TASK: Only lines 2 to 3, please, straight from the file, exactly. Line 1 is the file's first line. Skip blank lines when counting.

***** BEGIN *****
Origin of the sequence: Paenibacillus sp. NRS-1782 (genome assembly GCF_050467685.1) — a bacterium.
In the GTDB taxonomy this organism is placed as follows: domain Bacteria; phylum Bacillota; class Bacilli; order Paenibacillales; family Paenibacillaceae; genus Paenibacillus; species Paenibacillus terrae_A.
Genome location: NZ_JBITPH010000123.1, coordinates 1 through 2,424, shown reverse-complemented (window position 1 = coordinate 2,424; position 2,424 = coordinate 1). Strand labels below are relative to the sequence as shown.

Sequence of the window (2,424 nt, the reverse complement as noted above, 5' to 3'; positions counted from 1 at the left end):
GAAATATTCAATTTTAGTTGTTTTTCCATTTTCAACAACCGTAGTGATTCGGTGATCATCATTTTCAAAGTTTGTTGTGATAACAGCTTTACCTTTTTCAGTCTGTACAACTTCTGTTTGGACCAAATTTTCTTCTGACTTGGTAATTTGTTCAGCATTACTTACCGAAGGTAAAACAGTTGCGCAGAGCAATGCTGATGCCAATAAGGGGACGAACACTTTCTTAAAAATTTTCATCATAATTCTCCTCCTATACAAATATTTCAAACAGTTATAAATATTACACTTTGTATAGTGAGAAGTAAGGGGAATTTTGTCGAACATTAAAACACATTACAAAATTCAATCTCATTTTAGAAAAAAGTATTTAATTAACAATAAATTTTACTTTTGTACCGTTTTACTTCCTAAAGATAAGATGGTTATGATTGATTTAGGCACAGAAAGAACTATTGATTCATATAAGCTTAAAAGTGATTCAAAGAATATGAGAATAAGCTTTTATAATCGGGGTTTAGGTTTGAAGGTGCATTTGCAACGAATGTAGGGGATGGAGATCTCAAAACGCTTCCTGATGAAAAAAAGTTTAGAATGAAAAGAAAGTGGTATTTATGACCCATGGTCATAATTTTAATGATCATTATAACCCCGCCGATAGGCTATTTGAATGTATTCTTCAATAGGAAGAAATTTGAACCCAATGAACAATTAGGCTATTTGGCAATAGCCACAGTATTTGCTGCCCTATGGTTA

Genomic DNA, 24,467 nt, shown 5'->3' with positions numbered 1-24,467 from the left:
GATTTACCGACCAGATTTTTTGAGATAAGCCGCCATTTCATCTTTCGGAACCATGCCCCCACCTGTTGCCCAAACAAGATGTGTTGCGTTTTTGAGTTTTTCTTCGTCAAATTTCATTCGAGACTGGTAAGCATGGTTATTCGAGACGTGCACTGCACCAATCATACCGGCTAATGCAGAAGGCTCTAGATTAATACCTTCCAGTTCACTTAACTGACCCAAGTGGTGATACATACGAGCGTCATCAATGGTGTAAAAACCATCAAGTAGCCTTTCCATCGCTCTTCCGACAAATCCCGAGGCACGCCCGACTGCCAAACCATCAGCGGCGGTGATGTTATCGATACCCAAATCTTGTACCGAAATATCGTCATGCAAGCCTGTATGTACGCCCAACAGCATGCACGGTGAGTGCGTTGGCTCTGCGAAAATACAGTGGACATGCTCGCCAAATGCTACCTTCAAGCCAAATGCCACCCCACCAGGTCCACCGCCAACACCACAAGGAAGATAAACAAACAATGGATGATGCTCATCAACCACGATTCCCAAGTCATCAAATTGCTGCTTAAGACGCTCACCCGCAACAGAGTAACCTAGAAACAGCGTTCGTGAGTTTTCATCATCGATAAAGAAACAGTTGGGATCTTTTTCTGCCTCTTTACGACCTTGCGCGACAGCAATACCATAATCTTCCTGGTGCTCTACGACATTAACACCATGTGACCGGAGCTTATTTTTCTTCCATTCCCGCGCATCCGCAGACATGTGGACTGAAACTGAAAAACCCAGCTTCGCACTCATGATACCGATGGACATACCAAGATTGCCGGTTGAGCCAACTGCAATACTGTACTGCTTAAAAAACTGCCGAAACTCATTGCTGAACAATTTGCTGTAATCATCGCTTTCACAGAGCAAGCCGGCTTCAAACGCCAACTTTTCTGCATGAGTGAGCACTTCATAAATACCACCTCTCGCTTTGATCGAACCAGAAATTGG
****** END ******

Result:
In the GTDB taxonomy this organism is placed as follows: domain Bacteria; phylum Bacillota; class Bacilli; order Paenibacillales; family Paenibacillaceae; genus Paenibacillus; species Paenibacillus terrae_A.
Genome location: NZ_JBITPH010000123.1, coordinates 1 through 2,424, shown reverse-complemented (window position 1 = coordinate 2,424; position 2,424 = coordinate 1). Strand labels below are relative to the sequence as shown.